Previous research suggests that using nanotechnology or loading nerolidol into nanospheres could increase the compound’s antioxidant capacity, they said.
“Nanotechnology is a science devoted to the design, synthesis, characterization and application of materials that possess a functional organization on the nanometric scale (10−9 m); where the reduction of particle size at nanometric scale increases the particle reactivity and alters the pharmacological properties of active principles,” the researchers said. Nanotechnology is starting to be used to improve the “production, processing, storage, transportation, traceability, safety and security” for aquafeed, they added.
“Shah and Mraz (2019) reported that nanotechnology is a compelling alternative to avoid the excessive usage of antibiotics, for identification of new natural bioactive compounds that could be used as growth promotors,” they said. The technology can be used to improve the efficacy of bioactive compounds and provide for a targeted and sustained release.
The researchers’ hypothesis was that nerolidol’s antioxidant properties would improve fish health, boost Nile tilapia growth performance, improve meat antioxidant status and the fatty acid profile in fish fillets.
During the feeding trial, 200 Nile tilapia fingerlings received one of five trial diets for 60 days. The diets used a commercially available nerolidol and contained 38% protein.
The trial feeds included a non-supplemented control diet (Group A) comprised of meat and bone meal, soybean meal, corn and rice bran, the control diet supplemented with 0.5mL/kg of feed free (Group B) or nanoencapsulated nerolidol (Group D), or the control diet with 1mL/kg of feed free (Group C) or nanoencapsulated nerolidol (Group E).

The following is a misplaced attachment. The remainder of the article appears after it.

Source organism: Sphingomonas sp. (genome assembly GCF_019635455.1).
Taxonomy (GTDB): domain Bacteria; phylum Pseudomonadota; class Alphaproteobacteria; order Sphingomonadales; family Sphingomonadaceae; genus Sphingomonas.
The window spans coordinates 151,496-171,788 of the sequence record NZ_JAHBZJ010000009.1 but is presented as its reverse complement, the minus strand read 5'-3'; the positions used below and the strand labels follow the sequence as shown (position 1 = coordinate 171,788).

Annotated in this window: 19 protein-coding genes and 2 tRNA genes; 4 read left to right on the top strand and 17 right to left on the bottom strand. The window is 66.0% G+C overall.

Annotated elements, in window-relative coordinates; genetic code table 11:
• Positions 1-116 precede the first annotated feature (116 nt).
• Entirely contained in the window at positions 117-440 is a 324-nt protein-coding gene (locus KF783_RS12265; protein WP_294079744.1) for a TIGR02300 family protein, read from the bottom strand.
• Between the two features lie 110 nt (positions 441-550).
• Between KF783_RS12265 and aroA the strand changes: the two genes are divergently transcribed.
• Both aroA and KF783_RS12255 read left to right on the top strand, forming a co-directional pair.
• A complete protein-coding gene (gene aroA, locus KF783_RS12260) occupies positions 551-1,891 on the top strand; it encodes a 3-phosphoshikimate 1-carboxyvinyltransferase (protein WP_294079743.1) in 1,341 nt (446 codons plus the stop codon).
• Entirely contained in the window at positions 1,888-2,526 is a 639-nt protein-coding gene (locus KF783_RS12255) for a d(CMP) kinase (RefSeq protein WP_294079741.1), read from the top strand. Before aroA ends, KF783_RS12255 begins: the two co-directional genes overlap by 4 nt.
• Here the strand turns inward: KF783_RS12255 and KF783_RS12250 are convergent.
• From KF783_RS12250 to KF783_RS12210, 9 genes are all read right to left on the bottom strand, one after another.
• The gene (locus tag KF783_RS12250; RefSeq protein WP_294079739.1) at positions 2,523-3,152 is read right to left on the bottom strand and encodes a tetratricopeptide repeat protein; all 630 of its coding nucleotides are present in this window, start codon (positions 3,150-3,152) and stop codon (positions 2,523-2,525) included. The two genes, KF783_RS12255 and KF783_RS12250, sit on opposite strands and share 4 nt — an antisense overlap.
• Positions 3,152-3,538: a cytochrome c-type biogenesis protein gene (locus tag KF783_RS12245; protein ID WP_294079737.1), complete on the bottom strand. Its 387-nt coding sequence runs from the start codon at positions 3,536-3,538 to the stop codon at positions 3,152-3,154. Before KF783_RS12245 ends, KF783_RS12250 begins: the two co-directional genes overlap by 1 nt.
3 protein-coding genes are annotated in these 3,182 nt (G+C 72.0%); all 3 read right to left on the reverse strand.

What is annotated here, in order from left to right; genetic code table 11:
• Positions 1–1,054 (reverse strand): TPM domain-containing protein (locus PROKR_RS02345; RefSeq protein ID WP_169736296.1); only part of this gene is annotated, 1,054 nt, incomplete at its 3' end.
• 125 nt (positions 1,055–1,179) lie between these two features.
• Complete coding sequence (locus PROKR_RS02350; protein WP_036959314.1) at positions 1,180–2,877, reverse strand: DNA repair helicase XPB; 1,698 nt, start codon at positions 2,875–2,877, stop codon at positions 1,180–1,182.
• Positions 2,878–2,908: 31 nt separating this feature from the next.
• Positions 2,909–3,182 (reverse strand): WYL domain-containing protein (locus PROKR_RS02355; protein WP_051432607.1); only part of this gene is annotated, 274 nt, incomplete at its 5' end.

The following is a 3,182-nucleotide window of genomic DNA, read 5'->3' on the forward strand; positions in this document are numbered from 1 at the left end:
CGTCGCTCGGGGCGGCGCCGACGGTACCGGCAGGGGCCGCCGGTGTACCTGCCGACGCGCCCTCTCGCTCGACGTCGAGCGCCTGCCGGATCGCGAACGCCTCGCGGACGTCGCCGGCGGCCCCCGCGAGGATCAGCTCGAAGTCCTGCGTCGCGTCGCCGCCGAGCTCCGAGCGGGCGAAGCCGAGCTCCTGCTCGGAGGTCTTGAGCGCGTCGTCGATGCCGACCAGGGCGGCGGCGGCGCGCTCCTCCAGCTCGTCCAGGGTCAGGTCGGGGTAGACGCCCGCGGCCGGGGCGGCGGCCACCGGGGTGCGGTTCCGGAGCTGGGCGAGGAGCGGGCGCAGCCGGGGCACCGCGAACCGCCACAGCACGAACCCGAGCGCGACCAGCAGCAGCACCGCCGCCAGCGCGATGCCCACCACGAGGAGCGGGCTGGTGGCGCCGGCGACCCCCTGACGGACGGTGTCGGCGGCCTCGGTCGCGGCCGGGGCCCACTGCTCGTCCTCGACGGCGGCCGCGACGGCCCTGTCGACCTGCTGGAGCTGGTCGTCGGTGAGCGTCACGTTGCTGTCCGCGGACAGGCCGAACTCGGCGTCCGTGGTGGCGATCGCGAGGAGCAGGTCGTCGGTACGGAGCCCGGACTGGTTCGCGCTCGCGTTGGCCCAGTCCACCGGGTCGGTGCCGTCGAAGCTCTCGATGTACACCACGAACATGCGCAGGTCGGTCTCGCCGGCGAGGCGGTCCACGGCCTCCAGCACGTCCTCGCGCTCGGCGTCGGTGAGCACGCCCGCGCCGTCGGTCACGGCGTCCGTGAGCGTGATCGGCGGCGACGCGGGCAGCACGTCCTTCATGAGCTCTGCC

Fish were weighed and measured at the start and end of the feeding trial, they said. Weight gain, growth rate (SGR), condition factor (CF), percentage of fish survival and feed intake (FI) were calculated.
A selection of fish on every diet was collected at the end of the trial to sample muscle fillets, the researchers said. Tissue was assessed for meat reactive oxygen species (ROS), meat hydrogen peroxide concentration, meat lipid peroxidation levels (LPO), meat carbonyl protein content and meat antioxidant capacity against peroxyl radicals (ACAP).
Fish fillets were also checked for meat superoxide dismutase (SOD) activity, meat catalase activity (CAT), muscle protein content and fatty acid profile, they added.
Overall, fish receiving the diet with 1mL/kg feed nanoencapsulated nerolidol had increased weight gain and a higher final mean weight compared to fish on the control diet, the researchers said. Tilapia on that diet had lower ROS and LPO levels compared to control group fish.
However, no major differences were noted based on diet for survival, feed intake or condition factor, they said.
“These data suggest that nanoencapsulation of nerolidol promotes fish health by promoting growth and reducing free radical production and lipid damage,” the researchers said. “Free and (particularly) nanoencapsulated nerolidol enhanced muscle/meat enzymatic and non-enzymatic antioxidant systems.”
Meat hydrogen peroxide concentration was reduced for fish on the 1mL free nerolidol/kg feed, 0.5mL nanoencapsulated and 1mL nanoencapsulated diets, they said. Fish on all diets had similar protein carbonylation levels.
Fish receiving diets with encapsulated nerolidol had higher meat ACAP levels and CAT activity increased for those fish and tilapia on the diet with 1mL free nerolidol, they said.
But there were no major differences found for SOD activity regardless of diet.
Supplementing diets with either type of nerolidol lowered total saturated fatty acid levels and increased the amount of monounsaturated fatty acids, they said. However, all fish had similar results for the sum of polyunsaturated fatty acids (PUFA).
Title: Dietary supplementation with nerolidol nanospheres improves growth, antioxidant status and fillet fatty acid profiles in Nile tilapia: Benefits of nanotechnology for fish health and meat quality
Authors: M.D. Baldissera, C.F. Souza, C.C. Zeppenfeld, M.C. Velho, B. Klein, L.B. Abbad, A.F. Ourique, R. Wagner, A.S. Da Silva, B. Baldisserotto
DOI: published online before print: doi.org/10.1016/j.aquaculture.2019.734635